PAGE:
There is a catch, though: to half the search space in each step, the two subtrees of each node need to contain about the same number of values, or in other words, the tree needs to be balanced. Now, while insertTree ensures that, given a sorted binary tree, the resulting tree will be sorted again, it does not ensure that the result will be balanced.

As an example, let's consider two trees built by inserting the values from 1 to 7 in different order. Specifically, the following images display the binary trees resulting from evaluation

insertTree 5 $ 
  insertTree 7 $ 
    insertTree 1 $ 
      insertTree 3 $ 
        insertTree 6 $ 
          insertTree 2 $ 
            insertTree 4 Leaf


insertTree 7 $ 
  insertTree 6 $ 
    insertTree 5 $ 
      insertTree 4 $ 
        insertTree 3 $ 
          insertTree 2 $ 
            insertTree 1 Leaf

Inserting 5, 7, 1, 3, 6, 2, and 4

Inserting 7, 6, 5, 4, 3, 2, and 1

This next screencast demonstrates how insertion order affects tree shapes.

These examples clearly demonstrates that if we are not careful about the order in which we are inserting elements, the resulting binary tree will not just be unbalanced, it might even degenerate into a list. Searching for elements in such a degenerate tree is as inefficient as it is on plain lists. There exist many different approaches to ensuring that a tree is balanced in situations where we cannot control the order of insertions. They all come with different trade offs and discussing them in any detail is beyond the scope of this chapter.

New Types

Recall the definition of the String type:

type String = [Char]

String is a type synonym — i.e., the types [Char] and String are the exact same thing as far as the type checker is concerned. We can use them interchangeably; String is just a more readable name. This is what we want, in the case of String, as we would like to be able to use all the standard list operations on String values.

In other situations, we like to introduce a new type name for an already existing type and, at the same time, prevent the original and new type to be used interchangeably. For example, we may want distinct types for various physical units, such as Celsius and Fahrenheit, both of which we represent with Floats. In that case, we certainly don't want values of Celsius and Fahrenheit to be used interchangeably, even if they are both represented by the same basic type, namely Float. We can achieve this as follows by wrapping the basic type into a data type with only one constructor taking one argument:

data Celsius    = Celsius    Float
data Fahrenheit = Fahrenheit Float

In contrast to using a type declaration, this ensures that Celsius and Fahrenheit are distinct types and using values of one for the other will lead to a type error.

As this is a common situation and because the wrapper data types introduce significant inefficiencies, especially when wrapping elementary types, such as Float, Int, and so forth, Haskell supports newtype declarations for the special case of data types with one data constructor with a single argument.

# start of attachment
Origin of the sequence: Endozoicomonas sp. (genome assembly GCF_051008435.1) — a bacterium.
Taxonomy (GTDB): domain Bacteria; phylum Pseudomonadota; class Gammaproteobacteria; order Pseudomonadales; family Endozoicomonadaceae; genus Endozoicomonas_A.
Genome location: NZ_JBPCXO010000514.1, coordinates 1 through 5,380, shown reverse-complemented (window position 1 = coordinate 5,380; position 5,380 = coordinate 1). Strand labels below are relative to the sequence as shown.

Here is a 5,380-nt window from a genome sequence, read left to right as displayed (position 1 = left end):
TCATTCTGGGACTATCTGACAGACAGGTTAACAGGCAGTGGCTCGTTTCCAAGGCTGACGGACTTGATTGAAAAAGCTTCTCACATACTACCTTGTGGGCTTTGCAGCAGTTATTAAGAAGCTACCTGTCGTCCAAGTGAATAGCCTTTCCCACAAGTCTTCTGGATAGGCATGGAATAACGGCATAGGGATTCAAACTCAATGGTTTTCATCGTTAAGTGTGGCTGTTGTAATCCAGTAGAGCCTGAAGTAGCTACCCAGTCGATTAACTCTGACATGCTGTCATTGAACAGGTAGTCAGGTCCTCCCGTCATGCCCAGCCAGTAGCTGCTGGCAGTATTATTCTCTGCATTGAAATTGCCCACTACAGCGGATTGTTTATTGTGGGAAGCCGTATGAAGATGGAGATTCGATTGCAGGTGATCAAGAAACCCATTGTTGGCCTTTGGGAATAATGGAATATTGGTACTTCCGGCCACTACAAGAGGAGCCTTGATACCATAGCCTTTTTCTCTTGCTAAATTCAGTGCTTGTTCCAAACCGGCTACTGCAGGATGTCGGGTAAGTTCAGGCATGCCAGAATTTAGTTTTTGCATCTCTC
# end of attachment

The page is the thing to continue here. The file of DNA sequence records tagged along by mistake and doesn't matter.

newtype Celsius    = Celsius    Float
newtype Fahrenheit = Fahrenheit Float

With those definitions, we have

Celsius 0 == Fahrenheit 0   ⇒   *** Type mismatch


  1. The standard functions head :: [a] -> a and tail :: [a] -> [a] are partial. Implement total variants safeHead and safeTail by making use of Maybe in the function results.

  2. Write a function myLength :: [a] -> Int that, given a list l, returns the same result as length l. However, implement myLength without any explicit pattern matching on lists; instead, use the function safeTail from the previous exercise to determine whether you reached the end of the list and to get the list tail in case where the end has not been reached yet.

  3. Implement a function deleteSorted :: Ord a => a -> [a] -> [a] which removes a value passed as first argument from a sorted list given as the second argument. If the value does not occur in the list, the list is returned unchanged. Exploit the fact that the list is sorted: if an element is not present in the list, stop the search as early as possible.

  4. Implement a function deleteSmallestTree :: Ord a => BinaryTree a -> BinaryTree a that removes the smallest value from the binary search tree passed as an argument. If the tree is empty to begin with, simply return the empty tree. If you don't know how to get started, draw some example input and result trees, and think about where to delete and how the result can be constructed.

  5. Implement a recursive function treeToList :: BinaryTree a -> [a] that extracts all the values contained in a binary tree and returns them in a list. There are essentially three different ways in which the tree values can be serialised into a list. Which are they? How does the corresponding code look like?

  6. Implementing a function deleteTree :: Ord a => a -> BinaryTree a -> BinaryTree a is considerably more difficult than the corresponding functions on lists. To see why, consider the balanced tree with seven elements from just before the last screencast, and think about what the result tree should look like if we want to remove the element 4. We will discuss a solution in detail in one of the next chapters, but as a challenge, try and implement the deleteTree function. If your solution only works correctly for some cases, return an error with an appropriate error message for the cases your function doesn't handle.